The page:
Although his company is expanding use of natural gas in power generation, Dominion (NYSE: D) Chairman, President and CEO Thomas Farrell II has a real fear of domestic over-reliance on gas for electricity.
Farrell is concerned that between 2020 and 2040, utilities will “build gas plant after gas plant after gas plant,” Then the question of the future is going to be “what were those people thinking,” Farrell said Oct. 19.
He made his comments in a webcast sponsored by Energy Central’s EnergyBiz magazine.
Dominion is building 1,300 MW of new combined-cycle generation in Warren County, Va., and next month it will file an application with the State Corporation Commission (SCC) to construct a new natural gas power plant in Brunswick County, Va.
At the same time the Richmond, Va., -based company is not abandoning its coal and nuclear foundation for baseload power.
Earlier this year Dominion commissioned a new coal-and-wood waste power plant in Wise County, Va., which can generate about 600 MW. Known as the Virginia City Hybrid Energy Center, the project can burn coal, waste coal and biomass from wood waste.
Farrell still likes nuclear power and would like to develop a new nuclear plant in Virginia by 2025. “We are working to develop a third reactor at our North Anna site, which is in central Virginia,” Farrell said.
Nuclear power currently generates 20% of the nation’s electricity. “In 30 years it will provide zero” unless new nuclear units are built, Farrell said.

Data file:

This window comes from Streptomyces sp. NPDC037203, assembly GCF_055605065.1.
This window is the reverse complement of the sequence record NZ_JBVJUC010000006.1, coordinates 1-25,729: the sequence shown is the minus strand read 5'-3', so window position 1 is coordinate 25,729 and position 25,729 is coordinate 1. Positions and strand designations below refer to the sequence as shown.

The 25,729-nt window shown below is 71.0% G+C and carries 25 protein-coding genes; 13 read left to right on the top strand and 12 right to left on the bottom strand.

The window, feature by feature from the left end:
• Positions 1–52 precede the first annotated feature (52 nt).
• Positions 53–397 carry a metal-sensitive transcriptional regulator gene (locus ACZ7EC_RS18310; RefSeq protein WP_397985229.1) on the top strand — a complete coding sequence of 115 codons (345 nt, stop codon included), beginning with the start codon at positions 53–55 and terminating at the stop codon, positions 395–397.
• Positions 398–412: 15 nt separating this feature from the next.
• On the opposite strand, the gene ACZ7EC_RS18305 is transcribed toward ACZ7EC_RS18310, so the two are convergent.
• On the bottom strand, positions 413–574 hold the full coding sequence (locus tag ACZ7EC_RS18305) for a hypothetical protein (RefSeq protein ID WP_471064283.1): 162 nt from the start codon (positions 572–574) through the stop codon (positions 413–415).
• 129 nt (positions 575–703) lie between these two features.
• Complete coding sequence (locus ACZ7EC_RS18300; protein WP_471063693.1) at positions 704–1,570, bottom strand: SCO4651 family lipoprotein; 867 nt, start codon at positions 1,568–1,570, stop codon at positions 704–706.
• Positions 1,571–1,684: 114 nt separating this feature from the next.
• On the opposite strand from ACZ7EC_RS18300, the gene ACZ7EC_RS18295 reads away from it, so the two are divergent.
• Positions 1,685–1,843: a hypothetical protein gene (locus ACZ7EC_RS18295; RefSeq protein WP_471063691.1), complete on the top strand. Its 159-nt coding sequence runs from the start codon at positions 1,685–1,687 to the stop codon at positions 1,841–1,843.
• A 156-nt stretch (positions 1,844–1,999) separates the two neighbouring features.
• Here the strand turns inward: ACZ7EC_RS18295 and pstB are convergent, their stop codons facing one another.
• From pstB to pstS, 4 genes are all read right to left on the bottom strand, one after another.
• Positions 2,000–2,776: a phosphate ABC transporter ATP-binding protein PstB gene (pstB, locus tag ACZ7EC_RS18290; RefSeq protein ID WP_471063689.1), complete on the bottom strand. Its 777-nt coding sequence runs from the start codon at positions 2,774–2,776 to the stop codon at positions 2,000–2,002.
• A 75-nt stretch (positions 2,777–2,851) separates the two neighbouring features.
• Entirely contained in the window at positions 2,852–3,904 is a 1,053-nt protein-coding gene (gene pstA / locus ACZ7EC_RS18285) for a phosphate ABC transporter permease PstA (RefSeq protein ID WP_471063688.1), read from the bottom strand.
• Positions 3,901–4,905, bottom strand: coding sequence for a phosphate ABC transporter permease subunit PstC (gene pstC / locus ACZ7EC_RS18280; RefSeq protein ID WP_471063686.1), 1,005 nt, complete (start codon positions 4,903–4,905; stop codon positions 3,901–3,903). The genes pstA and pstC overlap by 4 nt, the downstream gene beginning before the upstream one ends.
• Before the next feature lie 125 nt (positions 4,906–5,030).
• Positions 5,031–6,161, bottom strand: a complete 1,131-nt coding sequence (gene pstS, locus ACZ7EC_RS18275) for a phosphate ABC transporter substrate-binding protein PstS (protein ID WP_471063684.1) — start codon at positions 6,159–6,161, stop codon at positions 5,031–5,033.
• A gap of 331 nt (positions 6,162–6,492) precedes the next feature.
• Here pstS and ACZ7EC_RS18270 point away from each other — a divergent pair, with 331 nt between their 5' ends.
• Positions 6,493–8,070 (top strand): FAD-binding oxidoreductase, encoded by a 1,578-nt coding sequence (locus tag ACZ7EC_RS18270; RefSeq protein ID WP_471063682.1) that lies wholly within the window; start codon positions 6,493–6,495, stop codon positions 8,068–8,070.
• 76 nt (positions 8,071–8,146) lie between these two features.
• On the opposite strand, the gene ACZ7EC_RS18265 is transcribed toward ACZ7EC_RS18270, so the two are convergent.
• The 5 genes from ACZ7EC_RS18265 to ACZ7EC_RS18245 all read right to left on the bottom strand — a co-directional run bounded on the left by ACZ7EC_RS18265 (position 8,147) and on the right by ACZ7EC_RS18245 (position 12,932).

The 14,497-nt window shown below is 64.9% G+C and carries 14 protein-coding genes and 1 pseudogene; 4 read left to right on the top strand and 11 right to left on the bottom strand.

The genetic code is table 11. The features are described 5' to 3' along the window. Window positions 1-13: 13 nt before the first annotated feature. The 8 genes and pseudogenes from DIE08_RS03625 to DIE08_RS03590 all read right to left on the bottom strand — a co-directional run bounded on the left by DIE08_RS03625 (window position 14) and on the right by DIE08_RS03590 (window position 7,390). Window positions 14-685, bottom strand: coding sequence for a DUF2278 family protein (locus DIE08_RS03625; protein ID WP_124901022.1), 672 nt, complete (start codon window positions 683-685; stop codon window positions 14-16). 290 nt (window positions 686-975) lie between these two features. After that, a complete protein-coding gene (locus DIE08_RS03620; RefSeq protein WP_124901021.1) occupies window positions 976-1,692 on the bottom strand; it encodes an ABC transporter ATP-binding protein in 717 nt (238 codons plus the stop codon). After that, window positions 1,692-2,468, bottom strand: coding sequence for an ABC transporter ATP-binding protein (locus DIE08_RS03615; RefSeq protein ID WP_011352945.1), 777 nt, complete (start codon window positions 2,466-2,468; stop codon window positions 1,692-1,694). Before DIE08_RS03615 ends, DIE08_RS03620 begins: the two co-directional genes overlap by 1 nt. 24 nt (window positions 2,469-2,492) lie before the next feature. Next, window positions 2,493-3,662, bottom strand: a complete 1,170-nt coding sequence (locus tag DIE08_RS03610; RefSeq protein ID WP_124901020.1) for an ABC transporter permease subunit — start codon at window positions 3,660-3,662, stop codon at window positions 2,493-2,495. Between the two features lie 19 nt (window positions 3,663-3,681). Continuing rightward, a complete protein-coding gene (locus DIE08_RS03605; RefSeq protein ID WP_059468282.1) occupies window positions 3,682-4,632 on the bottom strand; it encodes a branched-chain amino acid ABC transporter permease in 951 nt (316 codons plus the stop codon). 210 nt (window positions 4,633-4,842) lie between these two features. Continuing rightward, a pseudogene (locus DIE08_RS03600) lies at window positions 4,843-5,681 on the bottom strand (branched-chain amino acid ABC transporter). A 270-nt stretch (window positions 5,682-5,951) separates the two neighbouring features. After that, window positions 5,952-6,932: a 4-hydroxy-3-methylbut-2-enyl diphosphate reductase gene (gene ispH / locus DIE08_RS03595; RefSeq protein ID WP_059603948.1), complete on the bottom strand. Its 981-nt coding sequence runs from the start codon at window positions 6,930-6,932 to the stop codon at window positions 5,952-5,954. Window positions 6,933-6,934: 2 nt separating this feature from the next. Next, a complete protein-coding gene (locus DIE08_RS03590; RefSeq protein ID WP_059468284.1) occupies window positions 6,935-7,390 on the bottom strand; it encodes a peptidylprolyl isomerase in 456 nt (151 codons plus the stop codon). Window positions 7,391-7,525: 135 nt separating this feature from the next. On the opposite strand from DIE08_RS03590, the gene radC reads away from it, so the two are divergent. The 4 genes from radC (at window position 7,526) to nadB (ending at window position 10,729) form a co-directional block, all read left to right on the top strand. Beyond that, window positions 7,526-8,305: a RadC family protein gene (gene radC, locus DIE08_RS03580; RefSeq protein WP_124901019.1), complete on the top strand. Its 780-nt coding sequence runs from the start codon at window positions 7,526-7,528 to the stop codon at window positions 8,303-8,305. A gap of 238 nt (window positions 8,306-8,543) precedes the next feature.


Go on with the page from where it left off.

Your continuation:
Virginia imports too much of its electricity from neighboring states, Farrell said. Unlike other utilities, Dominion’s Virginia Electric and Power is seeing plenty of native demand growth. That’s why it needs more generation of all types, he said.
CEO talks biomass, offshore wind, gas
Dominion currently has only about 5% renewables, but can grow that ratio with biomass in the short term and offshore wind in the longer term, Farrell said.
In Virginia, the solar and wind resource is modest so Dominion is looking more toward biomass, Farrell said. Several of Dominion’s older, in-state coal plants are being converted to use biomass.
Virginia could also eventually support probably support 2,000 MW of offshore wind power.
At the same time, Dominion is very interested in distributed generation. The company has formed an Alternative Energy Solutions unit to help evaluate distributed generation options.
“Something is going to work there and we want to make sure we are a part of it,” Farrell said.
“We are in two worlds,” Farrell said. Dominion provides monopoly electricity service in Virginia and parts of North Carolina. It also has some merchant generation in New England and the Midwest. Farrell noted that Dominion recently moved to divest the remainder of its coal-fired merchant generation business.
Dominion is also possibly the largest natural gas storage company in the nation.
“There is no doubt the shale gas revolution is real. It is going to be long-term,” Farrell said. Dominion also has a sizable network of natural gas pipelines.